Like the Jets, the Johnnies took it personally and delivered some payback.
The St. John’s players—who then-No. 9 Notre Dame coach Mike Brey said “played like men today”—may not have puffed their chests and flaunted their win the way Rex Ryan’s men did after avenging their 45-3 thumping at the hands of the New England Patriots, but the Red Storm’s 76-61 loss at South Bend eight days prior was not far from mind.
“I think we were more focused on getting the payback win because last week when we played them we knew we really didn’t play our basketball,” senior point guard Malik Boothe said. “We came out flat and we let that carry on throughout the whole game.”
When the Red Storm is at its best, their game plan is easy to see: the team plays a fast-paced offensive game centered around catching transitioning defenses off-guard and getting high-percentage shots while executing a tight zone defense that is tough to penetrate off the dribble.
Like the Jets, St. John’s won because it took away its opponent’s strength—in this case, perimeter shooting—and took advantage of 20 Notre Dame turnovers.
Funny, the Johnnies did that against then-No. 13 Georgetown last week too, holding the Hoyas’ trio of guards to 7-for-26 shooting, and it resulted in the team’s first win over a ranked opponent in nearly two years.
At least now the Red Storm know the formula—take away what your opponents do well, and it forces them to make adjustments on the fly, adjustments they may not be prepared to make.
This is hardly groundbreaking analysis. If you prevent opponents from executing their game plan, logic would suggest you’re going to be successful more times than not.
But taking away an opponent’s strength is only half the battle—you’ve got to execute your own, too. The Red Storm had just six fast break points and turned the ball over 15 times in their first meeting with the Irish, and while they had 32 points in the paint trailed throughout the game.
By not staying tenacious on the defensive end, the Johnnies not only fell out of their own game plan but fed Notre Dame’s, allowing the Irish to shoot 58 percent from the field as well as 8-for-22 from 3-point range and surrendering 26 points to guard Ben Hansbrough.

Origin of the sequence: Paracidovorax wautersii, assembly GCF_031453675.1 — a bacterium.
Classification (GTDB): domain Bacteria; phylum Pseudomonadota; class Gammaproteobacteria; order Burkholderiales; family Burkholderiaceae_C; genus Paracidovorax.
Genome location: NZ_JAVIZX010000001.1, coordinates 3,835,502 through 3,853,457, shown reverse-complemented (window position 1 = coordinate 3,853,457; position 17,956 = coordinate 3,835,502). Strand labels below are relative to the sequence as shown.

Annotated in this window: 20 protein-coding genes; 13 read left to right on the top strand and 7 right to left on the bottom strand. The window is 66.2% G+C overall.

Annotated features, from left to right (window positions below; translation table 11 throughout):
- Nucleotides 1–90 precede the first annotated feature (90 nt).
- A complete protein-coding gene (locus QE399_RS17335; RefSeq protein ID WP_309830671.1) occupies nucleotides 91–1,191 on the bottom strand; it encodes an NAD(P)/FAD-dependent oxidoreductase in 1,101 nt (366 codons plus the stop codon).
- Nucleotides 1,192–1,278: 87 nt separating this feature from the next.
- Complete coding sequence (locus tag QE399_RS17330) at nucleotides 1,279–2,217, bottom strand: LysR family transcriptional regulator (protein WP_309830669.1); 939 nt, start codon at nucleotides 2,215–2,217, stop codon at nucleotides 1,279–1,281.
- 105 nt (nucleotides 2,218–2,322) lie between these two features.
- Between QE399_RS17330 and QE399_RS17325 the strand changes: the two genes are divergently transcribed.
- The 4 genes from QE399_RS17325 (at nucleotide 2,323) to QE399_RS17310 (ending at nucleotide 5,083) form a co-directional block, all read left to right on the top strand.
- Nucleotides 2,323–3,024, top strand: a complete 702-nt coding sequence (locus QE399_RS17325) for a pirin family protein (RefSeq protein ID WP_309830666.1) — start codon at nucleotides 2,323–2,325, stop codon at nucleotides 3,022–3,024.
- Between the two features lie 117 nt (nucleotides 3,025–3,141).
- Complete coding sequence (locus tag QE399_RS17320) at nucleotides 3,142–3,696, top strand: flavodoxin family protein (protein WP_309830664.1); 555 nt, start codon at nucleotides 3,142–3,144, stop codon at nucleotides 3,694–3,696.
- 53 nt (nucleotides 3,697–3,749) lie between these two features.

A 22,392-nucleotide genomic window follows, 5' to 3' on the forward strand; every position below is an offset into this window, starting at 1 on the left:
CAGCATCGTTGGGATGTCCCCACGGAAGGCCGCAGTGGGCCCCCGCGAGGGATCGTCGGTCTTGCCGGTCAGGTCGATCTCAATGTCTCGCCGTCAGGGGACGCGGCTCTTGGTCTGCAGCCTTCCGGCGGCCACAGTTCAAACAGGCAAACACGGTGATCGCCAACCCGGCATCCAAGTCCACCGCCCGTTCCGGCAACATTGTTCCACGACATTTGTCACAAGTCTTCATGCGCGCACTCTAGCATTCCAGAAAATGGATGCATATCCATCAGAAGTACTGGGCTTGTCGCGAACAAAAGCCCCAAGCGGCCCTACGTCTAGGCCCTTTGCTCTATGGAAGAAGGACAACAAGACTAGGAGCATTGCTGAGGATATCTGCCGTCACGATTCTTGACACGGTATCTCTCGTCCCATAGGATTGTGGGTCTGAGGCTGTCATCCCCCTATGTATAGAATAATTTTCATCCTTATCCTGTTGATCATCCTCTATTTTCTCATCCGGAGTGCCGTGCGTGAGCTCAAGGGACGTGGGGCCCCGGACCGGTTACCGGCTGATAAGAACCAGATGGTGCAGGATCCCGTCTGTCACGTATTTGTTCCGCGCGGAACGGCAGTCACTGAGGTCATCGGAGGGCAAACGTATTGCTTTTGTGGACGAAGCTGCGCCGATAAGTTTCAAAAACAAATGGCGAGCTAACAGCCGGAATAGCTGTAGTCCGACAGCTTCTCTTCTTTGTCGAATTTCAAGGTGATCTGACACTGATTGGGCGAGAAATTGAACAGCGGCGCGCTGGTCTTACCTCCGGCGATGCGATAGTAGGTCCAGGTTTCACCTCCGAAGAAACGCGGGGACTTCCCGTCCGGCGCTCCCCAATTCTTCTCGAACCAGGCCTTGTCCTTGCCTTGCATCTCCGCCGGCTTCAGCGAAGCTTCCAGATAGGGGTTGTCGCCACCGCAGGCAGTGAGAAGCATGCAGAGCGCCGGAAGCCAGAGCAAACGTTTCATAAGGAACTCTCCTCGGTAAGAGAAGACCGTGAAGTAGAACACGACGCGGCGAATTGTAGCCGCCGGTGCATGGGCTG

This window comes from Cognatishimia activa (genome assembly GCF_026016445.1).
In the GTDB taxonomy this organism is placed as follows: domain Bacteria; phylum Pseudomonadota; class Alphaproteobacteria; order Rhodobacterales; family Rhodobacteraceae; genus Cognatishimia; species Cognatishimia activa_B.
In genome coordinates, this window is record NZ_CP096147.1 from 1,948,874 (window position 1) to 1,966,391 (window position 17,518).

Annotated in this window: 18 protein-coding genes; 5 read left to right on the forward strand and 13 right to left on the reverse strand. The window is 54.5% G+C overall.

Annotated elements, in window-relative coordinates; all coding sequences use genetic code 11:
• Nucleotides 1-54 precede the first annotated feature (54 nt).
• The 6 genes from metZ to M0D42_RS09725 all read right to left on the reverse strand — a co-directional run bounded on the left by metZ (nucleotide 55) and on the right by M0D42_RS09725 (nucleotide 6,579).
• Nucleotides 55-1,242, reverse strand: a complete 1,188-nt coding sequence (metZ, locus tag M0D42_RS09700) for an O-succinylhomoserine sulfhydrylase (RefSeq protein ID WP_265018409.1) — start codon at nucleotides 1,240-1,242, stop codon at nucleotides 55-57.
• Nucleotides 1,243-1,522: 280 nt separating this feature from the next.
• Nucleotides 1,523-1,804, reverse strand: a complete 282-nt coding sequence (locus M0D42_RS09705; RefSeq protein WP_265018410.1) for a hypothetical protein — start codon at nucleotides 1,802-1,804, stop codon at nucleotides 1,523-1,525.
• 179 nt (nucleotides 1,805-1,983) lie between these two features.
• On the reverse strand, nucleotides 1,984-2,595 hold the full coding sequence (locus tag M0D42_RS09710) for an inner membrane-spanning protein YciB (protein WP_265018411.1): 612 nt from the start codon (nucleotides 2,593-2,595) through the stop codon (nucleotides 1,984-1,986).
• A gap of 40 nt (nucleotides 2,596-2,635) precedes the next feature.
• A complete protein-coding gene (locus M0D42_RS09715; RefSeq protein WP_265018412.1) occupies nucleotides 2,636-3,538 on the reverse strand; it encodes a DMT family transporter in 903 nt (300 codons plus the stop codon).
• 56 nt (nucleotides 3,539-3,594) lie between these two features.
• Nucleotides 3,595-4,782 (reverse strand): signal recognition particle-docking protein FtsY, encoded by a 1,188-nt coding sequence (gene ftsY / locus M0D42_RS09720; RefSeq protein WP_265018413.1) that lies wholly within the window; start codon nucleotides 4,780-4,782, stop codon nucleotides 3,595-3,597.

All that changed Sunday, as the Red Storm held Hansbrough to five first-half points and limiting his aggressiveness by forcing two fouls on the senior. In addition, the Johnnies forced 20 turnovers and 25 personal fouls, disrupting the rhythm of a team dependent upon its shooting.
This allowed St. John’s to control the game from the start, as a visibly frustrated Notre Dame team never had the lead and trailed by as many as 19.
“Against a team like that, you don’t want them to get confidence with easy baskets, fast-break layups,” senior guard D.J. Kennedy said. “You have to try to contain them and change the momentum of the game. We definitely tried to not let them get any easy baskets.”
So credit the Johnnies not just for their payback win, not even for their 4-2 start in conference play, but for their self-awareness.
As satisfying as the win was, Head Coach Steve Lavin noted that there are no easy games ahead—especially considering the Red Storm play in a conference that boasts eight teams in the Top 25 and still have dates with No. 5 Duke and UCLA.
The season will still be defined by a trip to the NCAA tournament, not a mid-January win over Notre Dame.
But watch out Big East, now the Johnnies know how to get there.